MOSCOW (Reuters) - Russia's anti-monopoly service is considering changing regulations to allow Finnish utility Fortum FORTUM.HE to raise its stake in Germany's Uniper UN01.DE, Interfax news agency reported on Tuesday, citing the service.
In October, state-controlled Fortum agreed to buy a stake of more than 20.5% in Uniper for 2.3 billion euros ($2.5 billion), bringing its total holding to more than 70.5%.
The deal, however, is subject to approval in Russia, where regulators have so far capped Fortum's ownership of Uniper at 49.99% due to a water license operated by the German firm's local subsidiary Unipro UPRO.MM.
The license is considered strategic under Russian law, as is related small-scale water supply activity, putting a limit on foreign ownership of Uniper under current rules.
Fortum has already outsourced water supply at its Russian power plants to a qualified Russian entity, it said in 2018.
The anti-monopoly service is considering changing the regulations so that Uniper’s water supply activity could be outsourced and Fortum could raise its stake in Uniper, Interfax quoted Igor Artemyev, the head of the regulator, as saying.
He added that technically the service could grant its approval to the deal but only on condition it closes after necessary changes to Russian law have been made.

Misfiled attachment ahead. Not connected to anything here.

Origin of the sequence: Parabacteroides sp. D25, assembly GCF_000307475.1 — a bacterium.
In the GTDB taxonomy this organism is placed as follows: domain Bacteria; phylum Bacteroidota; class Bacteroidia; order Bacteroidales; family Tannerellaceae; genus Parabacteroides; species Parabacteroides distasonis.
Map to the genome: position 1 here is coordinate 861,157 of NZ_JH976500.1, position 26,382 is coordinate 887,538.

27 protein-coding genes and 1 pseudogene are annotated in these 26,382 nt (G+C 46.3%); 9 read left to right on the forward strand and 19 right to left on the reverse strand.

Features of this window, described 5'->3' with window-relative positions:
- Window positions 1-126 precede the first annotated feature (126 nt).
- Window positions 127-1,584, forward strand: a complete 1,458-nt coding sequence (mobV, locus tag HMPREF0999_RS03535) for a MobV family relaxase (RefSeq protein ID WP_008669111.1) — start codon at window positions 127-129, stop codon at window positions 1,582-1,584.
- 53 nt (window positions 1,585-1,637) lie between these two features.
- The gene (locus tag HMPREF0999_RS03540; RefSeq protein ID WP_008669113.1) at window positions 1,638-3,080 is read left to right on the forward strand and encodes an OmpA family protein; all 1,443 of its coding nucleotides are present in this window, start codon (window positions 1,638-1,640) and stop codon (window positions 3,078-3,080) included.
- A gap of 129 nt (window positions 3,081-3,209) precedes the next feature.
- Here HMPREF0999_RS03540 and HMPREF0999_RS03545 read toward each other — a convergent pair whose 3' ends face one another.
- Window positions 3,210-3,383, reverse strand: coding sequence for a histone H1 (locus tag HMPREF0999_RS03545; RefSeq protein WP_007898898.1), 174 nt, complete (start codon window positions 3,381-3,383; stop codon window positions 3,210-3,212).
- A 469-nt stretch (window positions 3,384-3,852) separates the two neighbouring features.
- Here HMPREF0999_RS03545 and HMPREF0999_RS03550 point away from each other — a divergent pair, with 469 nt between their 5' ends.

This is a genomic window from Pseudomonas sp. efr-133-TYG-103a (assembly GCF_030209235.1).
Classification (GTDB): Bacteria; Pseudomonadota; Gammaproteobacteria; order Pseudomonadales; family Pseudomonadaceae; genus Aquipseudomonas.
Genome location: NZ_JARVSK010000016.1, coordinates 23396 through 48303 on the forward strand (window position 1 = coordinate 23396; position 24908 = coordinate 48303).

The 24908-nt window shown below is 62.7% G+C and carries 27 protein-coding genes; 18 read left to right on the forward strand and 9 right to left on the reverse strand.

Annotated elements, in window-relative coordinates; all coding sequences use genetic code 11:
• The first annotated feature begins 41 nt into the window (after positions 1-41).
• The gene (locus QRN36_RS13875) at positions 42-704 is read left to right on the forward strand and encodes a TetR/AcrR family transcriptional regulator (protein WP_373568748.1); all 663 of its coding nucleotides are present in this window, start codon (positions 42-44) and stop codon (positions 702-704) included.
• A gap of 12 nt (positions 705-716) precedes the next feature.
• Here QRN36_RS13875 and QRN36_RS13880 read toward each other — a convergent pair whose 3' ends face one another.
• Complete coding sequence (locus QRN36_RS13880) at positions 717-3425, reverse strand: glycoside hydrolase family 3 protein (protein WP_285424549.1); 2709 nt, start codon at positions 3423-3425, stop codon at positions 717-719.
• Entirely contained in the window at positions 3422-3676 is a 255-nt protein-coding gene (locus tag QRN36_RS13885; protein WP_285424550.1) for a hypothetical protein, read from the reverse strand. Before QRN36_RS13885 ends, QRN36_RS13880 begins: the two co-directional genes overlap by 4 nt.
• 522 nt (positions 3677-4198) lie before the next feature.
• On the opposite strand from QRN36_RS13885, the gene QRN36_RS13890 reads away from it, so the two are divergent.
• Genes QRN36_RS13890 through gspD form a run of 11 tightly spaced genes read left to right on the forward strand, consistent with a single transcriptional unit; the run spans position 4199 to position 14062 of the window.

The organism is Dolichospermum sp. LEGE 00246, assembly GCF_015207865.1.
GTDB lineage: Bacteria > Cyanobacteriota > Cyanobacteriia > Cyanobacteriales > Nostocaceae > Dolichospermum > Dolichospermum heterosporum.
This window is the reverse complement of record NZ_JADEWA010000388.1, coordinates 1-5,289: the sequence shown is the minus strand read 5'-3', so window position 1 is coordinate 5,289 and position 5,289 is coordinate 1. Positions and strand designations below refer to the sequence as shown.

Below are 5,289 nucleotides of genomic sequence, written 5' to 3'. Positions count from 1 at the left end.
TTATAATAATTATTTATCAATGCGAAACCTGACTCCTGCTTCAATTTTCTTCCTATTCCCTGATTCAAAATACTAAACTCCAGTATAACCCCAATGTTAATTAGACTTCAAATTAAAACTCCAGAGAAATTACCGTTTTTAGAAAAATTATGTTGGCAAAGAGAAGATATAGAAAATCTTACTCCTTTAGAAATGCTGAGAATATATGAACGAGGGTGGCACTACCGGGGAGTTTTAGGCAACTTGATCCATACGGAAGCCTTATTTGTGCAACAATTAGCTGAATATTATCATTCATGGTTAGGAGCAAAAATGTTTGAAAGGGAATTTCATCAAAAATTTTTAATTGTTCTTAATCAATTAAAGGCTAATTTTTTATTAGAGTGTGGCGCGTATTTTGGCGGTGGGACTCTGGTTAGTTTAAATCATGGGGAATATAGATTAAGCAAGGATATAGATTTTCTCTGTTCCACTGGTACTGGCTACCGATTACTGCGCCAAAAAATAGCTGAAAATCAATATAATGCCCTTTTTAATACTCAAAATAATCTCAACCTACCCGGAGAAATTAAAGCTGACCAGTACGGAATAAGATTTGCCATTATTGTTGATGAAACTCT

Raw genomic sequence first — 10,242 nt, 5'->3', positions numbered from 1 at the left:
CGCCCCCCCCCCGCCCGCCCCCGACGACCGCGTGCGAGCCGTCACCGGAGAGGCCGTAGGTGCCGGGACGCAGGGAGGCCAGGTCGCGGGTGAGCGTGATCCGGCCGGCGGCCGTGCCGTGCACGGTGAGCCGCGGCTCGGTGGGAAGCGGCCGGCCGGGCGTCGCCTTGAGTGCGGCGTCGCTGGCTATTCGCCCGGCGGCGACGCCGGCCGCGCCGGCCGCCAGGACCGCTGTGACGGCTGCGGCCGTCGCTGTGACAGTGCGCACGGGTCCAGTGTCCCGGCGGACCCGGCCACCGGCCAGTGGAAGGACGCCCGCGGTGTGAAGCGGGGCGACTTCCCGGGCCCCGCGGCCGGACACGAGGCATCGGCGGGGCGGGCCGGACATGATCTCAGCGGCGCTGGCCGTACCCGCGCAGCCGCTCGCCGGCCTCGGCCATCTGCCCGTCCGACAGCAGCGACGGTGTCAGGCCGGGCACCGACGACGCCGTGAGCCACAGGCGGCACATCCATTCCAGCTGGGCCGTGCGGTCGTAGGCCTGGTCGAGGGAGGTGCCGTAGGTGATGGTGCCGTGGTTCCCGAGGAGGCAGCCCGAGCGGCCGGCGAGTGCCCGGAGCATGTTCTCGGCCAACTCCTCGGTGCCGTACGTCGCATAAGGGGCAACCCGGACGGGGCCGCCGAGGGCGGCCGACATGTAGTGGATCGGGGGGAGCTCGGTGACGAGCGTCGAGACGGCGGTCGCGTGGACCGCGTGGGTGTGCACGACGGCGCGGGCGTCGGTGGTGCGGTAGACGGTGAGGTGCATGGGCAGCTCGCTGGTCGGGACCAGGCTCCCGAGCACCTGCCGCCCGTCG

“If the law is not changed, under today’s conditions the deal is possible only in one case - with the condition that it will come into force only when the changes in the law are adopted. But this can be done,” Artemyev said.
Uniper declined to comment. Its chief executive Andreas Schierenbeck was quoted as saying by the Frankfurter Allgemeine Zeitung on Tuesday: “We are not part of the talks between the Russian authorities and Fortum.”
Fortum spokeswoman Pauliina Vuosio said: “We noted the news on Interfax today. We do not want to pre-empt the regulator’s decision in any way.”
Fortum has been seeking control of Uniper since 2017, but the German company’s management have opposed a full takeover, warning it could result in a break-up of the firm and threaten its credit rating.
Uniper said last week Fortum had yet to address a range of questions from Uniper’s management to convince it to support a takeover deal.
Reporting by Polina Devitt; additional reporting by Tom Käckenhoff, Tarmo Virki and Anne Kauranen; editing by David Evans and Kirsten Donovan
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